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Travel with Kids: How to Stay Healthy

Traveling with kids while making sure no one falls sick can be intimidating. With proper planning, you can ensure the whole family stays healthy throughout the trip.

Whether you’re headed to visit family or off to another continent, travel with kids requires a different set of logistics. It may be intimidating at first, but with a little planning and preparation (via CDC, WHO, and Lonely Planet), it can be largely stress free and a wonderful experience for all! Here are some easy ways to keep you and your family healthy while traveling, no matter how far your wanderlust takes you.

Preparing for your Adventure


Check the CDC website for health warnings and information about health requirements for travel to your specific destination **Remember, some vaccines require multiple doses, and medications like antimalarials should be started 2 weeks prior to travel, so allow ample time (approx. 4-6 weeks).

  • Be sure to find a good travel doctor, just in case.

First Aid

As a mom and frequent traveler, I always travel with a small first aid kid. Clean bandages, a few blister covers for all that walking we’re going to do, an antihistamine, bug repellant, and an ace bandage – we’re all set! Depending on your destination and your family’s health needs, you may want to add items, but make sure it’s something small enough to carry with you.

Health Information

Put a folder together with your medical history to bring with you, especially if anyone in your family has a health condition. Any daily medications, epi-pens, or prescriptions should be packed safely in your carry-on bags – lost luggage, anyone?

  • Map the closest health facilities near where you’ll be staying

Reduce Stress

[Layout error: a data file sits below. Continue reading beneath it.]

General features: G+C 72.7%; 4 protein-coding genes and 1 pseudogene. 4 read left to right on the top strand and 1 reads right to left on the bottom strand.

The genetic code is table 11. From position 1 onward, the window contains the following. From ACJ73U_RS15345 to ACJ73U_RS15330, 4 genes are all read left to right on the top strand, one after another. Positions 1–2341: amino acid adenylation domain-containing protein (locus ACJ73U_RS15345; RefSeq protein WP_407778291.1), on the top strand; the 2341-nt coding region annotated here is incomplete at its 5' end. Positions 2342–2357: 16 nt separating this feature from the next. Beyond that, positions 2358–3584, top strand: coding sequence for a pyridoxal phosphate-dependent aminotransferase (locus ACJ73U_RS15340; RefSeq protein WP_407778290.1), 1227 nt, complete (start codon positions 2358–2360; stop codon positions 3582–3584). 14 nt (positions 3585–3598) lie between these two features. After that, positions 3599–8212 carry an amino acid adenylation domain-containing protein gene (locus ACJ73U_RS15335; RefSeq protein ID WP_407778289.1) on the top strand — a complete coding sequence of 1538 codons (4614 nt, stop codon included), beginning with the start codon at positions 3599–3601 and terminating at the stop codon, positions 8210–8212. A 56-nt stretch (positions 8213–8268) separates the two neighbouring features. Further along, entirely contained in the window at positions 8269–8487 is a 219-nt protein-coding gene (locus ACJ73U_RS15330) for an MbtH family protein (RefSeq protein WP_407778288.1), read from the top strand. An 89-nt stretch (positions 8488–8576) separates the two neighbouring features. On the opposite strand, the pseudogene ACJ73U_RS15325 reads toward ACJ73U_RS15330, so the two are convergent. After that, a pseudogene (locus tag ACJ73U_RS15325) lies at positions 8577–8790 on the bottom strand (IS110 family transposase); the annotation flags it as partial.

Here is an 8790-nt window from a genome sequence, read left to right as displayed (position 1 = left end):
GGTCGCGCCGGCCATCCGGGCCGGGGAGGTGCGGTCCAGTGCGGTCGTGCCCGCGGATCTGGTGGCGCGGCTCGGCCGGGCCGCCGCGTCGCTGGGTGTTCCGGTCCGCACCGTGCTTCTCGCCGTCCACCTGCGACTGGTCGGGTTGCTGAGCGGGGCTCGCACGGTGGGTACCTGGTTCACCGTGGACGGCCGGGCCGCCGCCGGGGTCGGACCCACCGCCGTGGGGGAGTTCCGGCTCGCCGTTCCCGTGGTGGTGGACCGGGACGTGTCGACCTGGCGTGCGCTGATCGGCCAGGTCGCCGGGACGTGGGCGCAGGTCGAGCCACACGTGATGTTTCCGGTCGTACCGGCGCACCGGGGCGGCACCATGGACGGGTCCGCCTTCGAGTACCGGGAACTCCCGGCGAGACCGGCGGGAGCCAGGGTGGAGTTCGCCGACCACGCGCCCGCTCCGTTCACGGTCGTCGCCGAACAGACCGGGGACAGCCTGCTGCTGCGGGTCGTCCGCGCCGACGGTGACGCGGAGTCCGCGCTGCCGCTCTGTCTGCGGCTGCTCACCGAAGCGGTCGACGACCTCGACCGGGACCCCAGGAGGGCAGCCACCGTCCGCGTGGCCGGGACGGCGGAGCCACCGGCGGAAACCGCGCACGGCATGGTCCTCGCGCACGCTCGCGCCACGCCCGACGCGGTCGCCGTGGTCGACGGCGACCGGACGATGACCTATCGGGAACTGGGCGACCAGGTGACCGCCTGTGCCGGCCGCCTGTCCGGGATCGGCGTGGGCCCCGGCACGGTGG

When kids are stressed out, it can impact their health (just like it does to adults) and their ability to get good rest. Help reduce stress by talking through travel plans with them and involving them in planning activities. Maybe allow little ones to bring a familiar toy for comfort, though you may want to have a backup in case it gets misplaced.


During your Adventure

Rest, Rest Baby!

  • Travel with kids is exhausting! We know no one wants to miss a moment, but the body is better prepared to fight off illness when it is well-rested and well-nourished.
  • If there is a time difference of more than 3 hours, fight jetlag by getting the crew on local time ASAP and do your best to keep your overall schedule as “normal” as possible (i.e. sleep when it’s dark, and play when it’s light, just like they would at home.)
  • Even if your kids don’t normally nap, try to make ample time for even just a rest time – nothing spells disaster like a tired toddler or teenager, trust me!

Be wise – sanitize!

No matter where or how you travel, the very nature of the game means more exposure to germs. Good hand washing practices can help keep most tummy troubles at bay as well - keep a pack of antibacterial hand wipes in your bag for when you’re on the go (I like these).


Hydrate, Hydrate, Hydrate!

With filtered water, of course. Not all water is safe to drink straight from the tap, especially if traveling to various corners of the world, so in some cases you may want to purchase purified bottled water for brushing teeth, ice cubes, and baby formula (if applicable), in addition to drinking. Light-weight canteens are great to keep the kiddos cool as you explore!